Ritter, Suthers set aside partisanship to fight air pollution

The only things missing from the ozone-busting tag team of Gov. Bill Ritter and Attorney General John Suthers are Mexican wrestling masks to completely shield their partisan identities.

The state’s chief executive and chief lawyer have teamed up to fight the belching coal-fired Four Corners Power Plant and the planned Desert Rock plant located just over the state’s southwestern border with New Mexico.

According to a press release from the Colorado Department of Public Health and the Environment, the dynamic duo is taking two tacks — push the Environmental Protection Agency to require stronger emission controls on the Four Corners Power Plant on Navajo Nation lands near Farmington, N.M., and halt an operations permit for the nearby Desert Rock Power Plant.

Says CDPHE: “The Four Corners Power Plant is the largest single nitrogen oxide source in the nation, emitting more than 40,000 tons of the ozone-causing pollution annually.”

Our colleagues at the New Mexico Independent get to the real crux of the problem with the so-called “clean coal” Desert Rock project:

Mary Yuhl, Air Quality Bureau Chief at the NM Environment Department, though, told the Independent the primary problem in the Four Corners region isn’t sulfur dioxide, it’s ozone, which the company’s mitigation plans don’t address.

It’s the ozone levels in the region, she said, that are near the maximum when it comes to the National Ambient Air Quality Standard.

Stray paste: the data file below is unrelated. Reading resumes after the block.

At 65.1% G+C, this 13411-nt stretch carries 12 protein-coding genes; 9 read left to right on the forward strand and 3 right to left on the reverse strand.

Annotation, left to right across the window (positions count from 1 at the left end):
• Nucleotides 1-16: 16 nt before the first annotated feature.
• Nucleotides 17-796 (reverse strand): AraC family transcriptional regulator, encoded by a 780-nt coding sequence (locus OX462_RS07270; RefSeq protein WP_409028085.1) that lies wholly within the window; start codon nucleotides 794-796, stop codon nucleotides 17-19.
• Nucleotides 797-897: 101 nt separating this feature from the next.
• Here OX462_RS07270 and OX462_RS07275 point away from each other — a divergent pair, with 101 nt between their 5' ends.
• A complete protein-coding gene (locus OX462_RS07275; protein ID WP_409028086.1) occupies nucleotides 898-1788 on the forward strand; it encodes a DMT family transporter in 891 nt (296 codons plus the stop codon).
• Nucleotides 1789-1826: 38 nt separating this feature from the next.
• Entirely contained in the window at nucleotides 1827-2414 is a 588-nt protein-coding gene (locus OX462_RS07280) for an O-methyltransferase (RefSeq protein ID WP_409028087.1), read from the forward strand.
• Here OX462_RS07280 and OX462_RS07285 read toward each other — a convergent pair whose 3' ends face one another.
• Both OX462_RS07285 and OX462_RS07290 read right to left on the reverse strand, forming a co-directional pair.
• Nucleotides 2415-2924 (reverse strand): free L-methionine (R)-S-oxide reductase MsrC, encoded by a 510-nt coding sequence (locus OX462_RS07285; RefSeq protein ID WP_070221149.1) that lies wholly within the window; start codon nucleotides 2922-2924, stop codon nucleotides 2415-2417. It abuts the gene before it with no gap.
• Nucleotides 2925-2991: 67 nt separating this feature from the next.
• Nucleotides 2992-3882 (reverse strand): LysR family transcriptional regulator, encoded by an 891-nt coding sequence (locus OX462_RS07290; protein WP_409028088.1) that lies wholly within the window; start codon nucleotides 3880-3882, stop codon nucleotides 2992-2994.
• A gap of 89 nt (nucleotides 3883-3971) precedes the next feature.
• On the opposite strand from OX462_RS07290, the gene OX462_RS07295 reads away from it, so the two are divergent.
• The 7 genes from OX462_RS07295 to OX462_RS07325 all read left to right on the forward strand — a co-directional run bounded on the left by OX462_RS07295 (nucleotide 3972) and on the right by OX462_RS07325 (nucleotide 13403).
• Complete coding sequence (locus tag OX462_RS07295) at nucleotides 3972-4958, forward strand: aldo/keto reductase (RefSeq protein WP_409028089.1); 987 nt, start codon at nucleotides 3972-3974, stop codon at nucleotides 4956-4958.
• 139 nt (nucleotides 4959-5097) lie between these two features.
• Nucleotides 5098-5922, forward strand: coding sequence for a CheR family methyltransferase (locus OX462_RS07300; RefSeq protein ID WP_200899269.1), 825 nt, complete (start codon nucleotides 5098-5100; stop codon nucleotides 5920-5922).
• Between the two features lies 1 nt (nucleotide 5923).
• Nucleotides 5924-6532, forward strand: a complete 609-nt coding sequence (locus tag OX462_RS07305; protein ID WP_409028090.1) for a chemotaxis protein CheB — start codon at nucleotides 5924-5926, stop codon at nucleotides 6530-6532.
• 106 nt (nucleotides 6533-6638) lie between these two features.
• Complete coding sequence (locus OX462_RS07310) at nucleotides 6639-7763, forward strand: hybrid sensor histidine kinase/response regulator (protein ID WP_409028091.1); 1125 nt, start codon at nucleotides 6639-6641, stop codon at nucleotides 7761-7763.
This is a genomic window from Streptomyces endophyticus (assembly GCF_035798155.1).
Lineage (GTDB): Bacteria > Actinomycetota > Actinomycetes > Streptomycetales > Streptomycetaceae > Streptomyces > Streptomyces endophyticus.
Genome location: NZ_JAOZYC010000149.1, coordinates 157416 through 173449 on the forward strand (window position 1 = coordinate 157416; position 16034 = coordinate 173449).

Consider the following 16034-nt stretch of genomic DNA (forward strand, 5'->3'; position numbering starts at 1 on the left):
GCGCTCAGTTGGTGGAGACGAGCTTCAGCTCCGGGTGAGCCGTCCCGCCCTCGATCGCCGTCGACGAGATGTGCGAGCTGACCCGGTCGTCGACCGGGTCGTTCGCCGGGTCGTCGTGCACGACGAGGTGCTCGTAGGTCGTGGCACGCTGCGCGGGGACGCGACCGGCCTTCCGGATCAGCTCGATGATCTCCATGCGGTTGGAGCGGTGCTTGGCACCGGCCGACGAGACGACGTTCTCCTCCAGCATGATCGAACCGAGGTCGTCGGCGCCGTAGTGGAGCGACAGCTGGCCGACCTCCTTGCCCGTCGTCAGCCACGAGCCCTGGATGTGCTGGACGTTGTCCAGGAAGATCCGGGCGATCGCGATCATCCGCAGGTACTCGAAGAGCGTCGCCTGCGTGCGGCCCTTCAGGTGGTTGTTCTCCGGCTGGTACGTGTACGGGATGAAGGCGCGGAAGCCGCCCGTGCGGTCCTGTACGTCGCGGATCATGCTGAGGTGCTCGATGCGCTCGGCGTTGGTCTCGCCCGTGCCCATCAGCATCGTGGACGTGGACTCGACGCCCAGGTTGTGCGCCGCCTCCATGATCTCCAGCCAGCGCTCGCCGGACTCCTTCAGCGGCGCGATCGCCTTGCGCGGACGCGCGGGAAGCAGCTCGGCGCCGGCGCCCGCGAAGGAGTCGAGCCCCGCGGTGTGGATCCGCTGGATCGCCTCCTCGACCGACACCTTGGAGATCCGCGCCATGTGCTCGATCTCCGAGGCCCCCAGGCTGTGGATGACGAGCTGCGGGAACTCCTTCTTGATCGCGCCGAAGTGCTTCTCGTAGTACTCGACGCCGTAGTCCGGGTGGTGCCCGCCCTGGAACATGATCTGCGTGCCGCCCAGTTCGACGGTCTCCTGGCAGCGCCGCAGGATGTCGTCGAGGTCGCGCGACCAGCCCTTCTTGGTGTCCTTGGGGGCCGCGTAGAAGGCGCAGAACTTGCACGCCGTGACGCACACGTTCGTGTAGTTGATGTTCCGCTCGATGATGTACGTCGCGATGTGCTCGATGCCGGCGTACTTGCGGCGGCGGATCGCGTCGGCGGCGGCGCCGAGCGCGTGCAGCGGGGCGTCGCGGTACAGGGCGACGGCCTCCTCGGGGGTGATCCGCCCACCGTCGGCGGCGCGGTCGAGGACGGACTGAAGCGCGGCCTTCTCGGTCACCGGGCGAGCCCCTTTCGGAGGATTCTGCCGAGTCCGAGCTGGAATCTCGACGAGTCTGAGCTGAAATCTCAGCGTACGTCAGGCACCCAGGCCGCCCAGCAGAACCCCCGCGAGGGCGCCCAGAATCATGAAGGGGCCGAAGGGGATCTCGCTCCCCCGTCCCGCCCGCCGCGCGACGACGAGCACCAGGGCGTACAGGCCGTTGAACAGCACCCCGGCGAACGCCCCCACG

Colorado officials are concerned that the northwestern New Mexico power plants, those in operation and planned, will continue to violate EPA ozone and mercury emission limits that affect our own state’s clean air standards — violations that can come with hefty fines.

In several stories on the Desert Rock EPA permit saga reported by the New Mexico Independent, the health-threatening bottom line for Colorado becomes apparent:

In ‘econ-o-speak,’ an externality is an external cost or benefit that is not reflected in the market price. Electricity generation from coal-powered power plants is a perfect example of a negative externality; the cost of generating electricity does not reflect the health and environmental impacts that arise from using coal. Thus, these costs are ignored by producers.

On the regional level, coal use contributes to acid rain. Where the acid rain occurs is highly dependent on wind and weather patterns. At the local level, coal use can impact communities and ecosytems through increased smog and mercury levels. Thus, when we consume energy from these sources, the external costs can impact very different communities.